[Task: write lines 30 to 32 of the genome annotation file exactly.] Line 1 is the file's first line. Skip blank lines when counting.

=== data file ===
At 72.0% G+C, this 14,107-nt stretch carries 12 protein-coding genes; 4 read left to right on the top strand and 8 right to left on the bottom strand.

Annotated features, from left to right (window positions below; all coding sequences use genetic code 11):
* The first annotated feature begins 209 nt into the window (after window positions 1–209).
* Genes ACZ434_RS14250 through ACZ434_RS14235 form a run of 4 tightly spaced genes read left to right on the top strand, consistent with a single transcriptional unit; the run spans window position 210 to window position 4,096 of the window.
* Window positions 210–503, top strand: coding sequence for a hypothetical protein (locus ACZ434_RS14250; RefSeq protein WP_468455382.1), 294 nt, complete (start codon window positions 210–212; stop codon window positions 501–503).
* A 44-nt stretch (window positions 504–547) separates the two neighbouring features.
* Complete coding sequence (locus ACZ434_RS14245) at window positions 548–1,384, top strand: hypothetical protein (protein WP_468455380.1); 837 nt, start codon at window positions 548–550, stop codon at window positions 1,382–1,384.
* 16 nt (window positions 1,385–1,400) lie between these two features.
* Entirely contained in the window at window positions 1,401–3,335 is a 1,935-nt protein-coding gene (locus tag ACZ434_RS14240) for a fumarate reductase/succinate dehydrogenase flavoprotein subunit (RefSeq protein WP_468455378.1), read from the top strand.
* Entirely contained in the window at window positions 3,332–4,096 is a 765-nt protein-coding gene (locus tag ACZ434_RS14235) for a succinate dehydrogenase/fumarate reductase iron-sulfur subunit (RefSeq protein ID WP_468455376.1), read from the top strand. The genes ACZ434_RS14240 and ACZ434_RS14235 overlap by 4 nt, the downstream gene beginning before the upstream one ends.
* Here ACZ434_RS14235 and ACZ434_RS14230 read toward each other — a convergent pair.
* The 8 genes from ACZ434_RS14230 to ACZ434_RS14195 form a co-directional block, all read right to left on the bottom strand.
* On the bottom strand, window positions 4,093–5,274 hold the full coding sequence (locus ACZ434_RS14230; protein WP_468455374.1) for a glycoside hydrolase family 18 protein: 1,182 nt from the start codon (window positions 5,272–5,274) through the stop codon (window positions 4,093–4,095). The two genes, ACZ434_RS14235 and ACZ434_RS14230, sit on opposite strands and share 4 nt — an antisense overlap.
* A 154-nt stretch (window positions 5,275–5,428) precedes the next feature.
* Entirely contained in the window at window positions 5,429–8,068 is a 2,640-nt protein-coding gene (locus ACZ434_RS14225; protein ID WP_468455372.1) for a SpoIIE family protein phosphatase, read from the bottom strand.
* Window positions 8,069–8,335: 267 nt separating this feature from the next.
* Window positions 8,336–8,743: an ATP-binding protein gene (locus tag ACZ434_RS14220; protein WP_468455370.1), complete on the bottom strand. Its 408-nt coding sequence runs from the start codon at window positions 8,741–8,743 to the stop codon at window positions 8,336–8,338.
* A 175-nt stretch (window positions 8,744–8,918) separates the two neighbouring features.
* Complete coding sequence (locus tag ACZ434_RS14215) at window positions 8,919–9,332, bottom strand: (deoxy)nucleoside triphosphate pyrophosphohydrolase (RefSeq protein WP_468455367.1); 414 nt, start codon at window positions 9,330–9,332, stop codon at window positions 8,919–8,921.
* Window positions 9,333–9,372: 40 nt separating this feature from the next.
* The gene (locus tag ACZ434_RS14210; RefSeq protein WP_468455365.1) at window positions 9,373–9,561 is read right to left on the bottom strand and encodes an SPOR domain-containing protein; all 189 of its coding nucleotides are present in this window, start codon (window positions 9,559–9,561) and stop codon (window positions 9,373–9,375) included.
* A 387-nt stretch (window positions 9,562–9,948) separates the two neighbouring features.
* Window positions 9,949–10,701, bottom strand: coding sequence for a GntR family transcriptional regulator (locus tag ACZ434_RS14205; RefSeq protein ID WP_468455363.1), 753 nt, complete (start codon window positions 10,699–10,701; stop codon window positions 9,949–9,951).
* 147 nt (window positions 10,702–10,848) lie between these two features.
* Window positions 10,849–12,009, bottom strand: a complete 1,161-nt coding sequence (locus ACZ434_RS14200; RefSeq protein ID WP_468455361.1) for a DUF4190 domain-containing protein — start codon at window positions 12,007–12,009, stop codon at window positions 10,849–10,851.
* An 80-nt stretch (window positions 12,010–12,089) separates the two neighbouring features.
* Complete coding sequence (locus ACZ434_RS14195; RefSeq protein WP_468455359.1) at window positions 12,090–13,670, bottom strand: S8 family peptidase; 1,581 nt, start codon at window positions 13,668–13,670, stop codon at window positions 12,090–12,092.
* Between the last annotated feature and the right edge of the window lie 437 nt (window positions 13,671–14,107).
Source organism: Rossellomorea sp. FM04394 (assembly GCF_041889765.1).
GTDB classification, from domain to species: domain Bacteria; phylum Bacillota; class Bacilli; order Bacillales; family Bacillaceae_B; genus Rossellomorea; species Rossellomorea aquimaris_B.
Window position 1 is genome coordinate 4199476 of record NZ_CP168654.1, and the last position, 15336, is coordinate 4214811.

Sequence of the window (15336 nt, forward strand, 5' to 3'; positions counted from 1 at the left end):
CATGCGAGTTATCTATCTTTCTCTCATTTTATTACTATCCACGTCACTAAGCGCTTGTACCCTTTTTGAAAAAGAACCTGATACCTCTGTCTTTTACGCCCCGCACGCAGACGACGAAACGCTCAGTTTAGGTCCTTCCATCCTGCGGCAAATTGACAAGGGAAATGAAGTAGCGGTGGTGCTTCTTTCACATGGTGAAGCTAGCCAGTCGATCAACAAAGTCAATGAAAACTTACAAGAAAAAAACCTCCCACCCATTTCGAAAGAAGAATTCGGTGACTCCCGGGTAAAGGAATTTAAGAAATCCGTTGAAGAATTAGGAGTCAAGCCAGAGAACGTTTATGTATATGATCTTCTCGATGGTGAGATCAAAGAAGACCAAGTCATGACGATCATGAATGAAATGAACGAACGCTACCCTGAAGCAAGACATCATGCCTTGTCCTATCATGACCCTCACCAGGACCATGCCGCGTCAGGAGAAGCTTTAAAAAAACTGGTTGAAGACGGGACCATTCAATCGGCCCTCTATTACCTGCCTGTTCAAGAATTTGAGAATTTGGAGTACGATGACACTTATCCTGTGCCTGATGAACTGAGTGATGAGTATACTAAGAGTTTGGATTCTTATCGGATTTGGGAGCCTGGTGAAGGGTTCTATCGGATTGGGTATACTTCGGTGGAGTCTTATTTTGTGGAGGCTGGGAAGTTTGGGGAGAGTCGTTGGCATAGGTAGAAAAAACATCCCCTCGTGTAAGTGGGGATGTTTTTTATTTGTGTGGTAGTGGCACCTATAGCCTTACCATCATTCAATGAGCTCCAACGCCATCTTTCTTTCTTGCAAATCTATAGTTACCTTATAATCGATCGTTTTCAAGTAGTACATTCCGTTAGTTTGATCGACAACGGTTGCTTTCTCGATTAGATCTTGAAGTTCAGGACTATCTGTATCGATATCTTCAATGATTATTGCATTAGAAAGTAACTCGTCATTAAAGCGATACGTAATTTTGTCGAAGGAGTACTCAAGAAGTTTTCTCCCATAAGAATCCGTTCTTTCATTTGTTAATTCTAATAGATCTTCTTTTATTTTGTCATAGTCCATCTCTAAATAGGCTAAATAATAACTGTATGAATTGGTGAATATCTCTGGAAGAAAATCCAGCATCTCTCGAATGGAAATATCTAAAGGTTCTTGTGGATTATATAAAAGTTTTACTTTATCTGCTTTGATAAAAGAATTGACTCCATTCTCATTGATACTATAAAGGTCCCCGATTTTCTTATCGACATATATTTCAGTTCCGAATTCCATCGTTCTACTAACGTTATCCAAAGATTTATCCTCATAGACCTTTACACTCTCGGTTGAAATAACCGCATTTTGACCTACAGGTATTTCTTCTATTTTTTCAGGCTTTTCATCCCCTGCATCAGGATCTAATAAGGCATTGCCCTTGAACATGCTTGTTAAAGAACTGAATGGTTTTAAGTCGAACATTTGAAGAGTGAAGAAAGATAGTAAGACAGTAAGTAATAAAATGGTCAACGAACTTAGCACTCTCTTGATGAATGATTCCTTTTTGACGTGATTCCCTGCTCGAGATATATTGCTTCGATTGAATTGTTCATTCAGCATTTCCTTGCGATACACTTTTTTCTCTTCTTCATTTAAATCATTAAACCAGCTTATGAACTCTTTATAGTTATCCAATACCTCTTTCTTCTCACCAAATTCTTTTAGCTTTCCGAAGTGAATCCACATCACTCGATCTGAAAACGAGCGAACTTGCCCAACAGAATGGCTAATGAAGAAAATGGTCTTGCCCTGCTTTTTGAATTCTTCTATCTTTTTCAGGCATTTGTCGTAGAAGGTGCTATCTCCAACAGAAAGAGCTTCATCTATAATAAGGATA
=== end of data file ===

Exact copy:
GTDB classification, from domain to species: domain Bacteria; phylum Bacillota; class Bacilli; order Bacillales; family Bacillaceae_B; genus Rossellomorea; species Rossellomorea aquimaris_B.
Window position 1 is genome coordinate 4199476 of record NZ_CP168654.1, and the last position, 15336, is coordinate 4214811.

Sequence of the window (15336 nt, forward strand, 5' to 3'; positions counted from 1 at the left end):